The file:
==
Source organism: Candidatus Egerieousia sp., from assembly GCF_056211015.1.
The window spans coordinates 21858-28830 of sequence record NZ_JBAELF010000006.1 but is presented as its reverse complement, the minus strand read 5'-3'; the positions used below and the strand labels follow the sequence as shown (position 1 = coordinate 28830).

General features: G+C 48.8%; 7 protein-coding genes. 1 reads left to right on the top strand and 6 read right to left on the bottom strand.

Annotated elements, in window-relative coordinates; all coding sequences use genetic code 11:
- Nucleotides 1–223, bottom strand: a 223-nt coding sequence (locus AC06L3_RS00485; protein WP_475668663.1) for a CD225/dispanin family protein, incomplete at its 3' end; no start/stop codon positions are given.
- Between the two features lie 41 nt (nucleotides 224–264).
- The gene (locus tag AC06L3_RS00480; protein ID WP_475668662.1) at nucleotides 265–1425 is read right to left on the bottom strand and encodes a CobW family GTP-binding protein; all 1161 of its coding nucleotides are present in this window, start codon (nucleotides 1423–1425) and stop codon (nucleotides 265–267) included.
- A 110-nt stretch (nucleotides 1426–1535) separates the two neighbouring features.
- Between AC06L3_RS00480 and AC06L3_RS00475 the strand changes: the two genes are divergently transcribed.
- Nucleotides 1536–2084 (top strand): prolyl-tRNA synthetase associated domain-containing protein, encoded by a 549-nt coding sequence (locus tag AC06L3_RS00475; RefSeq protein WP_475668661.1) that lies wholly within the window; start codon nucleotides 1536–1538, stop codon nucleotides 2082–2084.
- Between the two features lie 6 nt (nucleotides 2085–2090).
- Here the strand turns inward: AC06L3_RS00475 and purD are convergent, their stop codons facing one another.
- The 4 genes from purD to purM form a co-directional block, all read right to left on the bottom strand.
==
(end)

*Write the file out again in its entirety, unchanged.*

Source organism: Candidatus Egerieousia sp., from assembly GCF_056211015.1.
The window spans coordinates 21858-28830 of sequence record NZ_JBAELF010000006.1 but is presented as its reverse complement, the minus strand read 5'-3'; the positions used below and the strand labels follow the sequence as shown (position 1 = coordinate 28830).

General features: G+C 48.8%; 7 protein-coding genes. 1 reads left to right on the top strand and 6 read right to left on the bottom strand.

Annotated elements, in window-relative coordinates; all coding sequences use genetic code 11:
- Nucleotides 1–223, bottom strand: a 223-nt coding sequence (locus AC06L3_RS00485; protein WP_475668663.1) for a CD225/dispanin family protein, incomplete at its 3' end; no start/stop codon positions are given.
- Between the two features lie 41 nt (nucleotides 224–264).
- The gene (locus tag AC06L3_RS00480; protein ID WP_475668662.1) at nucleotides 265–1425 is read right to left on the bottom strand and encodes a CobW family GTP-binding protein; all 1161 of its coding nucleotides are present in this window, start codon (nucleotides 1423–1425) and stop codon (nucleotides 265–267) included.
- A 110-nt stretch (nucleotides 1426–1535) separates the two neighbouring features.
- Between AC06L3_RS00480 and AC06L3_RS00475 the strand changes: the two genes are divergently transcribed.
- Nucleotides 1536–2084 (top strand): prolyl-tRNA synthetase associated domain-containing protein, encoded by a 549-nt coding sequence (locus tag AC06L3_RS00475; RefSeq protein WP_475668661.1) that lies wholly within the window; start codon nucleotides 1536–1538, stop codon nucleotides 2082–2084.
- Between the two features lie 6 nt (nucleotides 2085–2090).
- Here the strand turns inward: AC06L3_RS00475 and purD are convergent, their stop codons facing one another.
- The 4 genes from purD to purM form a co-directional block, all read right to left on the bottom strand.